In a letter today to K-State President Kirk Schulz, athletic director John Currie proposed an amendment to K-State's student-athlete transfer policy. The amendment allows the athletic director to overrule the institutional appeals committee where the appeals committee has denied the student-athlete a release to transfer*.
*More accurately, permission to contact and to receive financial aid at another institution. But we're going to use release to transfer here.
By doing so, K-State either did the right thing, the wrong thing, or finally realized it was standing around with its pants down. The national media immediately kicked the self-pleasuring machine into high gear, convinced it was responsible for gaining Romero her release from big, bad K-State. It was an impressive display of masturbatory self-congratulation, considering most of the congratulators still have a better understanding of advanced physics than they do the applicable NCAA bylaws.
Now let's be clear. K-State should have released Romero when she initially applied for her release. Romero's initial appeal was denied because the athletic department was concerned the former, fired coaching staff had tampered with Romero by using her to get jobs at another institution. And in normal circumstances, I'd be fine with a conditional release that restricted Romero from transferring to wherever Patterson and Co. ended up.
But most of the chattering class doesn't acknowledge that, under NCAA rules, that wasn't possible in this case. Understanding would require difficult work, like asking questions of people who know what they're talking about. And reading NCAA Bylaws. It's much easier to leave the nice, tidy narrative unchallenged. And a lot of dumb people who haven't read anything else about the situation will join the off-key chorus.
But the real world is rarely so neat and tidy. Under NCAA rules, K-State had seven business days to respond to Romero's initial transfer request (NCAA Bylaw 126.96.36.199). K-State's institutional appeals committee had 15 business days to hear and decide Romero's appeal (NCAA Bylaw 188.8.131.52.1).
K-State's institutional appeals committee denied Romero's appeal on April 18th. So most likely, Romero applied for a transfer in late March, and her initial request was denied in early April. Deb Patterson was fired on March 9th. Kamie Etheridge was hired by Northern Colorado on April 28th, with Patterson and Shalee Lehning joining the staff on May 12th.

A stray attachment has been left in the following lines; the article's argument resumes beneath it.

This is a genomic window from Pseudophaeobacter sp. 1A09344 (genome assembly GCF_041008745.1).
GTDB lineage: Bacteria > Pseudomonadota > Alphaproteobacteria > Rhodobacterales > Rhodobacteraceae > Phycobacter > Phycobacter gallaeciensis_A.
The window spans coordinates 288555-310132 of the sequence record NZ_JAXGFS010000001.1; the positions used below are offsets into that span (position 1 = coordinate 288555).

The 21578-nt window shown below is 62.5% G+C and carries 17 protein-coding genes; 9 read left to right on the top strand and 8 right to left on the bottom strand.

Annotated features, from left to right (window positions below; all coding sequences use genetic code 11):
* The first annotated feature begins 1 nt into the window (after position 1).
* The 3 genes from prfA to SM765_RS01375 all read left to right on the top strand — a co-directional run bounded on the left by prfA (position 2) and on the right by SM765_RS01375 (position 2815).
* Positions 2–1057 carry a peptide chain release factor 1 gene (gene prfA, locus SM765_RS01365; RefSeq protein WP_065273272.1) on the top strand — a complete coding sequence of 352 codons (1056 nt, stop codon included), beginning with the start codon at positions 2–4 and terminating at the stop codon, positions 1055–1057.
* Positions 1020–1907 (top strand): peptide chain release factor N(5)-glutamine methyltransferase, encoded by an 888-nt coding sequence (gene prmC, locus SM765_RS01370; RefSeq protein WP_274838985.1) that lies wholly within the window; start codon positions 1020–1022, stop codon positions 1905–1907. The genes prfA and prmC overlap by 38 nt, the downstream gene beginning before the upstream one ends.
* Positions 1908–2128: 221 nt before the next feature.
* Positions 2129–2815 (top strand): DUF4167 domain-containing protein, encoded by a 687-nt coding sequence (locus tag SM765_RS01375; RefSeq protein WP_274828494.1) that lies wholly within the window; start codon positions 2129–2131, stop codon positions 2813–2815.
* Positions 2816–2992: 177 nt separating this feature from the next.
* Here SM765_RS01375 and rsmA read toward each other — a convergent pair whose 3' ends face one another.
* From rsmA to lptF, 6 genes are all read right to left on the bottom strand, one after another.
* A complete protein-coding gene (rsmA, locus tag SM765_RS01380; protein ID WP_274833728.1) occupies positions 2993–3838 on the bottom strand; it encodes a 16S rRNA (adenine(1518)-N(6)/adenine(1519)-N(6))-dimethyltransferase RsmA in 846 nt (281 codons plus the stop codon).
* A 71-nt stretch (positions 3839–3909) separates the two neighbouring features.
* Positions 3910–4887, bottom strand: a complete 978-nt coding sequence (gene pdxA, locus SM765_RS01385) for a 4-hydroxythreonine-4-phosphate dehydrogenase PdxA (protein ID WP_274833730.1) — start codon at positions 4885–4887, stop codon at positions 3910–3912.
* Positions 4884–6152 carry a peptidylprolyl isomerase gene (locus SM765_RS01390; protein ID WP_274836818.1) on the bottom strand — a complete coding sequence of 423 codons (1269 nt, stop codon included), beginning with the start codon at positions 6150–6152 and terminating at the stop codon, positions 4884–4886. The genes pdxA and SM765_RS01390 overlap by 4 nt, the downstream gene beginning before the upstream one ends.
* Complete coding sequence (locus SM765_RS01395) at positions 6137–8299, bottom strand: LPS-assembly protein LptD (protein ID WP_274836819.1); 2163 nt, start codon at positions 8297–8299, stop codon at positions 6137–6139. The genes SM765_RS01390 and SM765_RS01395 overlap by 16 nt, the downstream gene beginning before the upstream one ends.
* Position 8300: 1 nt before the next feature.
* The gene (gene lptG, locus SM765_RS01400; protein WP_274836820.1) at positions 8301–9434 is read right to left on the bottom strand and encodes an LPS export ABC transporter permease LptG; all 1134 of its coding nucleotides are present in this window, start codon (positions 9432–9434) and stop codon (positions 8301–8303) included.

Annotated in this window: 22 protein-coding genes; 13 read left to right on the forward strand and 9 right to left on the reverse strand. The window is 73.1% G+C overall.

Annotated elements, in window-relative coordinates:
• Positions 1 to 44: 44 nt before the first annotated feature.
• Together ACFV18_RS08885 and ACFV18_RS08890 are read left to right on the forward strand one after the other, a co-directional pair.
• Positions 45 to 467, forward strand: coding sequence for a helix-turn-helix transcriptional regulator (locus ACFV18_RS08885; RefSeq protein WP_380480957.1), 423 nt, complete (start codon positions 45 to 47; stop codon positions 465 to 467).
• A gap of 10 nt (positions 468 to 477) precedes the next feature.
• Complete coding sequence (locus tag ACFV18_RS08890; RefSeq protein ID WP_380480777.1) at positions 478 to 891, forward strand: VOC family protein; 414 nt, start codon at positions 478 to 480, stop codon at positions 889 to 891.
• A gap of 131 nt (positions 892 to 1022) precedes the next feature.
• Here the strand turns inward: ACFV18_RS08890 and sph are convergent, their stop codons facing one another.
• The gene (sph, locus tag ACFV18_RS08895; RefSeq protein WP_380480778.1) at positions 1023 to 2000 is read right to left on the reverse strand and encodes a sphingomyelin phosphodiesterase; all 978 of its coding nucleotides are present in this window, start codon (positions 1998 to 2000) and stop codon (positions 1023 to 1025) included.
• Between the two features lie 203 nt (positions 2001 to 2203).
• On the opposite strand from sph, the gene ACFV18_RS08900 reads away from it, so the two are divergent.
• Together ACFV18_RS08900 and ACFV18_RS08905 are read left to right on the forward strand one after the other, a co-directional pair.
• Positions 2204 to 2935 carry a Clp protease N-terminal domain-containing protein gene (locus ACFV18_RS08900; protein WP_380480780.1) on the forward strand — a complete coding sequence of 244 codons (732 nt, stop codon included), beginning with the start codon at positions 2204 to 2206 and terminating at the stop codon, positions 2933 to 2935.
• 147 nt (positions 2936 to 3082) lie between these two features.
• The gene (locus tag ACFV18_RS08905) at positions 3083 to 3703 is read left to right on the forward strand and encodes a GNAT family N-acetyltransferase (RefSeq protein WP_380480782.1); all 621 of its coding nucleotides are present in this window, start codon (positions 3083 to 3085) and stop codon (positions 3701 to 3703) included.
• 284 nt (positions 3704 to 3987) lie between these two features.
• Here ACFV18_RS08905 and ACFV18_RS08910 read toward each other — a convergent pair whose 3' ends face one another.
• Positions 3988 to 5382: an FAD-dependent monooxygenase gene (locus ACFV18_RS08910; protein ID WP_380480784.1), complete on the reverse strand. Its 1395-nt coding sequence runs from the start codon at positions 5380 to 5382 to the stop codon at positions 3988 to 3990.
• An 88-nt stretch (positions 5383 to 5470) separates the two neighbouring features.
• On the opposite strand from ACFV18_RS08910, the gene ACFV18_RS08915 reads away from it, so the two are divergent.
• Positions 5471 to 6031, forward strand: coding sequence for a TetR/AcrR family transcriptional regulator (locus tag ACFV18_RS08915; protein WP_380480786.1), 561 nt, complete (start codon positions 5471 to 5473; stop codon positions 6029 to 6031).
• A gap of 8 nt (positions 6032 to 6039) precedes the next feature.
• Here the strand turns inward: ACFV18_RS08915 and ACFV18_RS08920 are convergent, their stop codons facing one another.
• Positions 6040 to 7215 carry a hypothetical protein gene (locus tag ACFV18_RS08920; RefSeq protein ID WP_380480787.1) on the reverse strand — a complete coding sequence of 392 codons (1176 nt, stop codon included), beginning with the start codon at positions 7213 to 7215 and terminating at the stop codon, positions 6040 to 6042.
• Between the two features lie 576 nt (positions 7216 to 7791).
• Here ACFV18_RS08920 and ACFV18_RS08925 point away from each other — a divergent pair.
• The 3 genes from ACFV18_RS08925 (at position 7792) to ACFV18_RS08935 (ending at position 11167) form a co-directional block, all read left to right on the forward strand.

It would have been nice and simple if Patterson, Etheridge and Lehning had been safely ensconced in their next job by the time NCAA bylaws required Romero's request and appeal be decided. K-State could have denied permissions to contact Romero to the school that hired the old coaching staff and released her to all other non-Big 12 schools. But that wasn't the case.
So why didn't Currie or Schulz step in and unilaterally grant Romero her release? The national pundits shouted for this at every opportunity. Because simpletons who don't know the rules want someone to do something. Thanks, Obama. Or Blame Bush.
These NCAA bylaws -- rules whose purpose in this case is to protect student-athletes -- do not specify that athletics personnel can overrule the appeals committee. The appeals committee must comprise non-athletics personnel. The purpose is to give the student-athlete a fair hearing in front of people without a vested interest in the outcome.
But the rules had a blind spot in this case. The idea is that the initial request may be denied unjustly and an appeals committee comprising athletics personnel would be nothing but a rubber-stamp. But in this case, Currie changed his mind and wanted the request granted. It would have been advantageous for Romero in this case if NCAA bylaws specified that Currie could have unilaterally reversed the appeals committee.
Now he can. But he needed a process to do so. A process that no other school in the Big 12 has in place.*
*As far as I can tell. Iowa State doesn't have a student-athlete handbook on its Web site, and the link to Oklahoma's handbook is broken.
Process is a meaningless abstract to the Professional Outrage Society. They want something done, process be damned. Process is just a meaningless bureaucratic apparatus, something that should have been followed when it wasn't or ignored when it was.
Process is so meaningless that every corporation in the world pays money to people to draft processes for them to follow. The people in this world who love money more than life itself pay people inside (or outside) their business to draft processes that will protect them from liability or from violating government regulations. Process is so meaningless that John Currie took one of his paid employees, or one of K-State's attorneys, away from their other paid work to find a solution to this situation.
K-State's athletic department did not cover itself in glory here. Those responsible for denying Romero's request chose to punish a former coaching staff and risk a public relations disaster. Five years ago, they probably escape unscathed. Now student-athlete issues occupy a platform not previously seen, thanks to the O'Bannon lawsuit, the unionization movement and impending autonomy for power conference schools. And someone in the department learned the value of copy-and-paste.
But you can safely ignore the outrage professionals. They were right, but for the wrong reasons. Every once in a while, I'd choose the right answer on a multiple-choice test written in Mandarin, too.